Obama's speech on August 31 declares combat in Iraq over
Saying it is "time to turn the page" on one of the most divisive chapters in American history, President Obama declared the U.S. war in Iraq over Tuesday night, telling the nation that he was fulfilling his campaign pledge to stop a war he had opposed from the start.
"Tonight, I am announcing that the American combat mission in Iraq has ended," Obama said in his second prime-time address from the Oval Office. He heralded his belief "that out of the ashes of war, a new beginning could be born in this cradle of civilization."
In his speech, the president sought to unshackle the nation from a military invasion, begun by his predecessor, that was supposed to swiftly depose a dictator, seize hidden weapons of mass destruction and leave behind a democratic government.
Instead, it dragged on for more than seven years as U.S. troops battled a growing insurgency. The war became a recruiting tool and training ground for al-Qaeda and other terrorist groups.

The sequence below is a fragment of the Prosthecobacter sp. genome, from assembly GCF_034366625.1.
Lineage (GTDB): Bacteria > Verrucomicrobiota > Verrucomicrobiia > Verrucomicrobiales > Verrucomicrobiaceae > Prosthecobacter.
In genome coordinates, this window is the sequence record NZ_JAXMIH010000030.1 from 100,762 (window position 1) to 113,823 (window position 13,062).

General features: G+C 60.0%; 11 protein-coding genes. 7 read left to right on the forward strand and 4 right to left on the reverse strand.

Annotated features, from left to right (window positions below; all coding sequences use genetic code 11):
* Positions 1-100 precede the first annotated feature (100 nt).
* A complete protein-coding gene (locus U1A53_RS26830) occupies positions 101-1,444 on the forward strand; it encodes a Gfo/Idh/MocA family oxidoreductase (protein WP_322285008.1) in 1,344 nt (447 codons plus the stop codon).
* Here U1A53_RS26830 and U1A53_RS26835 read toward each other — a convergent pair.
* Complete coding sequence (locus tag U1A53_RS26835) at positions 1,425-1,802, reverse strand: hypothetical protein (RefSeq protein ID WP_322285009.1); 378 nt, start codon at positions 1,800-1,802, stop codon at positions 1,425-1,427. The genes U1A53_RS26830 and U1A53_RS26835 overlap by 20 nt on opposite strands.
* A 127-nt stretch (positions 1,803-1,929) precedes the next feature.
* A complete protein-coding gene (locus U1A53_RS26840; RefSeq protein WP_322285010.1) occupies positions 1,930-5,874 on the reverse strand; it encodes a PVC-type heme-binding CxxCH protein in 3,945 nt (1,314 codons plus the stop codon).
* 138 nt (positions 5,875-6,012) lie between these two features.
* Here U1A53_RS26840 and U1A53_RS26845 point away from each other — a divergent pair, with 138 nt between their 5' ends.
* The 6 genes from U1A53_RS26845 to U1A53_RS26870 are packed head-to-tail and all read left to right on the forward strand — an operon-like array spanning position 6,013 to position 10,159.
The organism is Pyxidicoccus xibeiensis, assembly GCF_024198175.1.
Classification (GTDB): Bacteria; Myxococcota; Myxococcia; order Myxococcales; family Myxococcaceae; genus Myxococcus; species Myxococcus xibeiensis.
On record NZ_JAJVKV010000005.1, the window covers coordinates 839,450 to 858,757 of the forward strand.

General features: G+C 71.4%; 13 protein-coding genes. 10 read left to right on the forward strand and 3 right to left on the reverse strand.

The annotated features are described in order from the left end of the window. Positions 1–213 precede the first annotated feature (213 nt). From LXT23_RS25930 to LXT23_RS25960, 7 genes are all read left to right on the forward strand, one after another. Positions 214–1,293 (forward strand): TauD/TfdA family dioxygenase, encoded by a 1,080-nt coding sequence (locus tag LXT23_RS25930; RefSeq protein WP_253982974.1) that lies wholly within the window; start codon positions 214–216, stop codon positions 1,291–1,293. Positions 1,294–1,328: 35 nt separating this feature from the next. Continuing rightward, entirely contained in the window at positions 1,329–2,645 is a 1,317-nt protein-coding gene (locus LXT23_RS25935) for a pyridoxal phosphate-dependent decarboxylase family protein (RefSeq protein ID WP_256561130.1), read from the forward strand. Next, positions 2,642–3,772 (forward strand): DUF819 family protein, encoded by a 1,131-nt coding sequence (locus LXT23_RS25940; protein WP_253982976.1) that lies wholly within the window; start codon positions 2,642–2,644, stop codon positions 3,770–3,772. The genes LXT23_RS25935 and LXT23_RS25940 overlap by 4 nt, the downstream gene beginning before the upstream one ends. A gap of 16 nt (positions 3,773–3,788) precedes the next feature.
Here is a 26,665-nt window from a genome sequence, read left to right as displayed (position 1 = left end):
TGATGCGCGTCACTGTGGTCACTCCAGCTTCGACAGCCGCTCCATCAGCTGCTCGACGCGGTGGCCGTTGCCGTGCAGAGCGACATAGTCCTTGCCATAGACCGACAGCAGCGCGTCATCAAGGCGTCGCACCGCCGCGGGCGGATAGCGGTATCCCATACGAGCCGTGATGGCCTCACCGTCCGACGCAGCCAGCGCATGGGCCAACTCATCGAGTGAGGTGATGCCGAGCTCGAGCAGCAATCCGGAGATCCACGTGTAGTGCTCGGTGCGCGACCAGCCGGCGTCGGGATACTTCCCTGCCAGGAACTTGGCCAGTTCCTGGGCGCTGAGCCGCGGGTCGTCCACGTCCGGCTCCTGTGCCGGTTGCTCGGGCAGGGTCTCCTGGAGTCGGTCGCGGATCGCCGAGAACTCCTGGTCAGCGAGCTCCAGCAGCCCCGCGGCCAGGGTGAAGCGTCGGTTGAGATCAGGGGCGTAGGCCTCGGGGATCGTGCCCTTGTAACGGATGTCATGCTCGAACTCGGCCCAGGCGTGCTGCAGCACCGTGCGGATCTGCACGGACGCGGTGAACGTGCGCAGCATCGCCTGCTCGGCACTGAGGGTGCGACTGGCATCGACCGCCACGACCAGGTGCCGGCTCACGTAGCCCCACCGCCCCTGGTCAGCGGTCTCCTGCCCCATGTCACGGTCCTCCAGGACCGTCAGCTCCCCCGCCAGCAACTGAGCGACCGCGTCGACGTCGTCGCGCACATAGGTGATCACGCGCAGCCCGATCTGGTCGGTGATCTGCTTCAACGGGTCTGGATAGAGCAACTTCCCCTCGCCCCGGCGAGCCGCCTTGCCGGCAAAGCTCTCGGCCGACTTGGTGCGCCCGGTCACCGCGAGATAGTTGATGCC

Obama noted the "huge price" the United States paid during the long, wrenching conflict. Over the course of the war, 1.5 million troops served in Iraq, many of them returning for multiple tours. More than 4,400 died, and 32,000 were wounded.
The demands of the war stretched the limits of American military readiness, and its $740 billion cost far outpaced the original estimates.
After making the case in his remarks for withdrawing combat troops, Obama quickly pivoted to his other priorities. He said resources could now shift to the war in Afghanistan and to boosting the economy, which he labeled "our most urgent task."